Domestic tourism and restart of tourism in Africa

Tourism has steadily grown to become the largest and fastest-growing industry over the past few decades. Demand for tourism is being sustained by rising household income in emerging economies. Its steady growth has enabled it to bear the considerable potential for economic, cultural, environmental, and social sustainability. In the wake of COVID-19, there has been a significant decrease in international tourism across African countries. As a result, domestic tourism has taken the forefront in boosting the recovery of tourism businesses and the economy at large. The restart of tourism across Africa has seen governments beginning to embrace the promotion of domestic tourism. This has brought the realization that African destinations are capable of hosting vibrant local tourism. Therefore, this article outlines insights shared during the #sttachangemakers tweet chat on realities, myths, consumption patterns, sustainability, and limitations of domestic tourism across Africa.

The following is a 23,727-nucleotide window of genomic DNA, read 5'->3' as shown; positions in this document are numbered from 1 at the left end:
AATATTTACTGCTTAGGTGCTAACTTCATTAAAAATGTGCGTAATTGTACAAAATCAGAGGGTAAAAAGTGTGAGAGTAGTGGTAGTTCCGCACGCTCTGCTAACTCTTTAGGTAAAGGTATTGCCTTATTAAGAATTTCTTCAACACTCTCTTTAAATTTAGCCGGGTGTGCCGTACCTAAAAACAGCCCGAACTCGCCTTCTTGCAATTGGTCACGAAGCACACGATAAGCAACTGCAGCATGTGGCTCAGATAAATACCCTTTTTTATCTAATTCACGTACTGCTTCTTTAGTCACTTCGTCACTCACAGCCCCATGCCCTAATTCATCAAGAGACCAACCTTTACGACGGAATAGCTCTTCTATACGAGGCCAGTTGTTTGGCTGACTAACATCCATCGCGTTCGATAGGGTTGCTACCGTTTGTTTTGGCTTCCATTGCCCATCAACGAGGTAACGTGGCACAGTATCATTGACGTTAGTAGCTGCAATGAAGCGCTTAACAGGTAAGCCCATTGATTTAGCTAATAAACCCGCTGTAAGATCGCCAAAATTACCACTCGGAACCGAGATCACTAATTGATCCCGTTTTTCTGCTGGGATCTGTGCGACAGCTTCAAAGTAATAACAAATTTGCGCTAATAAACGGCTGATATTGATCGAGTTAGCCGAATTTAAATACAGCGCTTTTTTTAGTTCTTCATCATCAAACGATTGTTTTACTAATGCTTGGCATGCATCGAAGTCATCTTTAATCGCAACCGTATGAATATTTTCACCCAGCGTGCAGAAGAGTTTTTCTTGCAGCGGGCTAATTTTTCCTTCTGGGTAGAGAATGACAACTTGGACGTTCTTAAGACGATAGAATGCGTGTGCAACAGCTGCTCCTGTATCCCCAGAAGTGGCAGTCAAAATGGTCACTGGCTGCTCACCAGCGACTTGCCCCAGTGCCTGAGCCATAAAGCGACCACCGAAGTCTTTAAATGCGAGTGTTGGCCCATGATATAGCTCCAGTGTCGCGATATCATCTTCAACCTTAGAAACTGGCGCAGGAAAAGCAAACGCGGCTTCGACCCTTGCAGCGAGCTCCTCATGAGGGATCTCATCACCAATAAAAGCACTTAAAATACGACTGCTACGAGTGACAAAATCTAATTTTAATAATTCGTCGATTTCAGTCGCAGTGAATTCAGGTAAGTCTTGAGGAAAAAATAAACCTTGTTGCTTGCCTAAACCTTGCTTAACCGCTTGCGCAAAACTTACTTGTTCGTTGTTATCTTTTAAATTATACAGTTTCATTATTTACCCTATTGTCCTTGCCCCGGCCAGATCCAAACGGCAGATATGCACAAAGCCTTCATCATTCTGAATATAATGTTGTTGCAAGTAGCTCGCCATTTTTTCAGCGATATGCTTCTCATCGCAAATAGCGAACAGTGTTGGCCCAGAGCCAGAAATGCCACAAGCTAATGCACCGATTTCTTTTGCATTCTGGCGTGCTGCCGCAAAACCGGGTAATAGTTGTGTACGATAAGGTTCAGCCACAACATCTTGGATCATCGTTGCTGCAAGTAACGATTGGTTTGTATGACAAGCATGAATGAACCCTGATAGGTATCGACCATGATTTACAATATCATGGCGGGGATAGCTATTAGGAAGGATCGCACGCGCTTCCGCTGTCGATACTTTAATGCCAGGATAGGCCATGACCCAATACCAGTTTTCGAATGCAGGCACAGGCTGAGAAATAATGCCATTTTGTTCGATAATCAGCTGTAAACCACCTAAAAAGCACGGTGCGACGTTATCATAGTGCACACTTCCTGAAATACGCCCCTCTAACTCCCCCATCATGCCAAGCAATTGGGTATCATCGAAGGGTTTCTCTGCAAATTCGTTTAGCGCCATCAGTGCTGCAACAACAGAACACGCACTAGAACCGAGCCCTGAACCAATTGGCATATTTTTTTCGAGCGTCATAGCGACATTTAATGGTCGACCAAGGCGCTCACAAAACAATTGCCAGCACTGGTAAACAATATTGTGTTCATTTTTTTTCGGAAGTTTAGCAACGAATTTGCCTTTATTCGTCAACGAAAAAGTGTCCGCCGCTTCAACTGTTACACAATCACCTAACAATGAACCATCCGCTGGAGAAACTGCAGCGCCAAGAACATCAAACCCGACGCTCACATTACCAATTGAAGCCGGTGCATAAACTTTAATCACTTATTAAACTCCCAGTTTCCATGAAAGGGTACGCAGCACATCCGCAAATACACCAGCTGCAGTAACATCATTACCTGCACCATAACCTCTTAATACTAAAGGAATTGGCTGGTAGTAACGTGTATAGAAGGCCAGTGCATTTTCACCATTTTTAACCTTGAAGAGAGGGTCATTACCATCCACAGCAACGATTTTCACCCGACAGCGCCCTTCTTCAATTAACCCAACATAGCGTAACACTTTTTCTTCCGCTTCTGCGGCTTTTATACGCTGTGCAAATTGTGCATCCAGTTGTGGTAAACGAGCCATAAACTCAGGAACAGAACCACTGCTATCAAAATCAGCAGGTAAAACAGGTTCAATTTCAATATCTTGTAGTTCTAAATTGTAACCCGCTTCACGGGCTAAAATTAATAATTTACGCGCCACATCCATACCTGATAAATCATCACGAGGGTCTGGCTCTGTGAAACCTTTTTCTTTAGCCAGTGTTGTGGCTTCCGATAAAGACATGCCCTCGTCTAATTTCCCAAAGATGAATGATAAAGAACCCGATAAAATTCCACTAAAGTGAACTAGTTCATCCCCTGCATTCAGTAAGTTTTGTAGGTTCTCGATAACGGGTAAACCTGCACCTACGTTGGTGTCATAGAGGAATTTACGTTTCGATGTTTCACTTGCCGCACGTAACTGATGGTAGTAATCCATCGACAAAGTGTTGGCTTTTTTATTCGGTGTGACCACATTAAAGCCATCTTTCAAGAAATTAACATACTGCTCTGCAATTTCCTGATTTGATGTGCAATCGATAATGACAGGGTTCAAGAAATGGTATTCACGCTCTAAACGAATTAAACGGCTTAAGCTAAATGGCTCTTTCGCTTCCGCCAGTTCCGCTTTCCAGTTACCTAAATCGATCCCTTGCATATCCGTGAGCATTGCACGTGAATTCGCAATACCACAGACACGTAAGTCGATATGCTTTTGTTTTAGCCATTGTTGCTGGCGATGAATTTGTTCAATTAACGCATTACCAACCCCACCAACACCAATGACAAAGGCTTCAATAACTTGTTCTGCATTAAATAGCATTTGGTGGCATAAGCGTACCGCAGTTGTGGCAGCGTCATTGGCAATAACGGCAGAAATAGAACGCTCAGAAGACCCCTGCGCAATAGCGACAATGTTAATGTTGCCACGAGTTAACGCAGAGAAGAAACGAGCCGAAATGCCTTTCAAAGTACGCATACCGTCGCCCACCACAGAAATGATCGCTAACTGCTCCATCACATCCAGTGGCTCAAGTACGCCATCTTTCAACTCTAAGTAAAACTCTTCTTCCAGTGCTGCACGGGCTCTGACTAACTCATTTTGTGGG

What are the realities and myths of domestic tourism in Africa?

Africa is rich in culture, language, history, nature, and wildlife among other aspects of tourism practices. However, local tourism practices are undervalued and disregarded by the industry and the local people. This has created various myths and realities for the practice of domestic tourism. The #sttachangemakers shares these opinions regarding the realities and myths of domestic tourism;